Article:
How do you govern? If you're an elected official, you're guided by an obvious and eminently reasonable principle: the future will resemble the past.
If, for example, you serve on the Colorado Springs City Council, you assume that the region will continue to grow, that we'll always elect Republicans, that we'll argue about the General's statue, that traffic will increase ... you get the picture.
And if the future does resemble the past, it's a good way to govern. But when the world changes abruptly, the old paradigms shatter, and yesterday's comforting cliches are of no use.
In the halcyon August of 1914, for example, no serious observer imagined that some damned fool thing in the Balkans would lead to war. And once the war started, none of the participants imagined that it would drag on for four years, cause millions of deaths, and lead to yet another war of unprecedented scale and ferocity. In that last innocent summer, only a few observers saw World War I for what it was: the end of one era, the beginning of another.
As Lord Grey, England's foreign secretary, presciently remarked in 1914: "All over Europe, the lights are going out; we shall not see them lit again in our lifetimes."
Today, all over the West, the fires are burning. Last Sunday, a vast pillar of smoke from the Hayman fire rose in the western sky, to be replaced at night by a fitful red glow. Driving up Highway 24, Fountain Creek was dry; just a few stagnant puddles. The drought continues -- river flows in all eight Colorado drainages are at or near historic lows.
Just three years ago, the Arkansas River near the Kansas line was flowing at the rate of 2,780 cubic feet per second (cfs). Last Friday, it was flowing at 3.6 cfs. The Rio Grande south of Alamosa, whose May flows have been as high as 13,100 cfs, was running at 24 cfs on Friday, just slightly above its all-time low of 7 cfs, recorded in 1935.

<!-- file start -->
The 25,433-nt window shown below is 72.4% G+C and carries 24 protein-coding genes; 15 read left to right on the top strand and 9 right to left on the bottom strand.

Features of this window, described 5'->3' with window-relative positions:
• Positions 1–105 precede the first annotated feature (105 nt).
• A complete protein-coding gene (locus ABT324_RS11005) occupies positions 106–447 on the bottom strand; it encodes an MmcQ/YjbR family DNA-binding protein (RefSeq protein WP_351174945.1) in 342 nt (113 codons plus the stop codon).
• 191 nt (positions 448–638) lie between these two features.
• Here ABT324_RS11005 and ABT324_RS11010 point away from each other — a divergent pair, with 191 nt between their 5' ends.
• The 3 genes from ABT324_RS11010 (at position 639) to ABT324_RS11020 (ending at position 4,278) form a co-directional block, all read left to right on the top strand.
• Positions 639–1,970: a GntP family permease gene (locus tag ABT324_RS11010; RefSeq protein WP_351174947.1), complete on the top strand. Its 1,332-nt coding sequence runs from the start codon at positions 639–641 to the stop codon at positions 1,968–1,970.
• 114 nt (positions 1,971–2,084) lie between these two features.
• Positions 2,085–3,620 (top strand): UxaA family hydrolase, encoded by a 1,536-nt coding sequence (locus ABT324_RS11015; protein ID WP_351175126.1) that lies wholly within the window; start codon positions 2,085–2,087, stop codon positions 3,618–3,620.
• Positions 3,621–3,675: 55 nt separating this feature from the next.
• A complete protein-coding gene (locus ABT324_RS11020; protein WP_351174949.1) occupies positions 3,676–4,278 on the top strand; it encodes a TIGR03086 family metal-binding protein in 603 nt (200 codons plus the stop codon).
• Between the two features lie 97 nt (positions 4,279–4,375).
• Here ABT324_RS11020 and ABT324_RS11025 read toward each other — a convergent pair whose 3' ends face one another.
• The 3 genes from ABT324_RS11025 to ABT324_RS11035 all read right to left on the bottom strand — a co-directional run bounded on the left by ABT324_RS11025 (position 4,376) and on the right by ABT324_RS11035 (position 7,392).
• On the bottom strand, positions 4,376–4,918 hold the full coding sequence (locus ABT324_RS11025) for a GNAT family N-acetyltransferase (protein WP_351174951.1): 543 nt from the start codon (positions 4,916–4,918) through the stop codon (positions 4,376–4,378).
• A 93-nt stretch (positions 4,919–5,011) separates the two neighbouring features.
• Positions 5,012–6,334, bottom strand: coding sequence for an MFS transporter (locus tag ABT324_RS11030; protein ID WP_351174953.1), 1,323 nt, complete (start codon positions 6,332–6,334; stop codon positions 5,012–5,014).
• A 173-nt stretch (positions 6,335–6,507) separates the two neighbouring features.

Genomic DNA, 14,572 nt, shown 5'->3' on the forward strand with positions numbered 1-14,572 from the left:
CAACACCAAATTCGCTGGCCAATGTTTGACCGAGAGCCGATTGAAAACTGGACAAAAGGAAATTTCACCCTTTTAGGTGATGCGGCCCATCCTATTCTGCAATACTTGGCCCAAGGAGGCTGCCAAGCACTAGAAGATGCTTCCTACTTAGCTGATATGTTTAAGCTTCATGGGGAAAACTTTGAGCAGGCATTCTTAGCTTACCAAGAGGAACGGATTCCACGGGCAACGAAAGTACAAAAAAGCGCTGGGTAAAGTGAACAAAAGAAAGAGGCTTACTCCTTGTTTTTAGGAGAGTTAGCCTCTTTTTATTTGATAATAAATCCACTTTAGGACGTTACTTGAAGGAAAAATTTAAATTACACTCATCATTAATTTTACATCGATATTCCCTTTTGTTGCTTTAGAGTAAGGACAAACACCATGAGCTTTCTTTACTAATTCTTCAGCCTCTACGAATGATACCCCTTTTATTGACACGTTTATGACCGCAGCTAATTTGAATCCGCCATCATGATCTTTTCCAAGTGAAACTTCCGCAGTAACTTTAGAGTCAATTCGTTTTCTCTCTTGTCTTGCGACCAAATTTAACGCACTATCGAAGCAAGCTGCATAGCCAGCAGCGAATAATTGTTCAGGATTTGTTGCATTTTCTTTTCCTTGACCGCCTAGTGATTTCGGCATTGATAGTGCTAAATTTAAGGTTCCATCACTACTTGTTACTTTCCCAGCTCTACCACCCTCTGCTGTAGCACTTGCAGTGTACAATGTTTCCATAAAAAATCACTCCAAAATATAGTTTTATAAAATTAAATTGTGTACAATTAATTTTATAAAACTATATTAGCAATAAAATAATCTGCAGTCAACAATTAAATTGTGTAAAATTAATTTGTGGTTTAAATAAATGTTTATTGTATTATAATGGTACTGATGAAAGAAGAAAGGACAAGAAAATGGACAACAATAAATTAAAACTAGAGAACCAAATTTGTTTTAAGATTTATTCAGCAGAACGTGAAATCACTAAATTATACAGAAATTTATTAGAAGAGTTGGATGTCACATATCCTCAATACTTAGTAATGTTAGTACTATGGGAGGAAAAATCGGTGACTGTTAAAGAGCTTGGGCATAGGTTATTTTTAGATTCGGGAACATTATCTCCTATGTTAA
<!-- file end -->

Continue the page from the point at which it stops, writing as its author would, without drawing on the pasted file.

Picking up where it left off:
In Denver, Aurora and Colorado Springs, officials have begun to implement compulsory water use restrictions as reservoir levels drop precipitously. Open fires are banned throughout the state; the Pike National Forest is closed. These are, of course, short-term measures.
All our leaders, from Gov. Bill Owens on down, assume that the drought will end, that the fires will go out, that the rivers will flow, and that it'll be business as usual for Colorado. We can go on laying down turf, building new subdivisions and subsidizing companies like Intel, whose computer chip plant consumes millions of gallons of water annually.
But maybe it won't be business as usual. Maybe global warming has already triggered climate changes, swiftly and irreversibly. Take a look at the just-released Environmental Protection Act document Climate Action Report 2002 (yup, the one that the president contemptuously dismissed).
Using conservative assumptions, the report makes a couple of projections that should be of intense interest to those of us who live in the Rocky Mountains. By the end of this century, the flowered alpine meadows above timberline -- the tundra -- will no longer exist.
And the winter snowpack that covers the mountains -- gone. That's right, gone.
In the Sierra Nevada, the Southern Rocky Mountains and the Pacific Northwest, the winter snowpack will simply disappear; there will be no significant snow accumulation. Things may be a little better in the Central Rockies, where estimates range from little change to an 80 percent loss.
But there's another trend out there, one independent of the effects of global warming. Simply put, Colorado may be at the beginning of a 20-year drought. Such droughts have occurred several times in the last millennium, and there's reason to believe that we're in one right now.
Overlay these two phenomena, and the consequences are beyond imagining. There will not be enough water to support our oasis landscape. Or agriculture. Or wildlife. The forests will burn, regardless of fire bans/fireworks bans/visitor bans.
Development will stop. There will be an out-migration of people (refugees?) on a very large scale. Real-estate values will collapse. It'll be a social and environmental disaster without precedent in American history.
Are these predictions right? Will it happen? I don't know. And, according to Stephen Wolfram's A New Kind of Science, there's no way of knowing. Complex systems, whose behavior may be governed by simple algorithms, are still inherently unpredictable.
In computer terms, "Computational Irreducibility" means that you don't know what's in the program until the program runs. Let's hope that we're running the same old system (Colorado 3.0), and not a sinister update -- Apocalypse 1.0.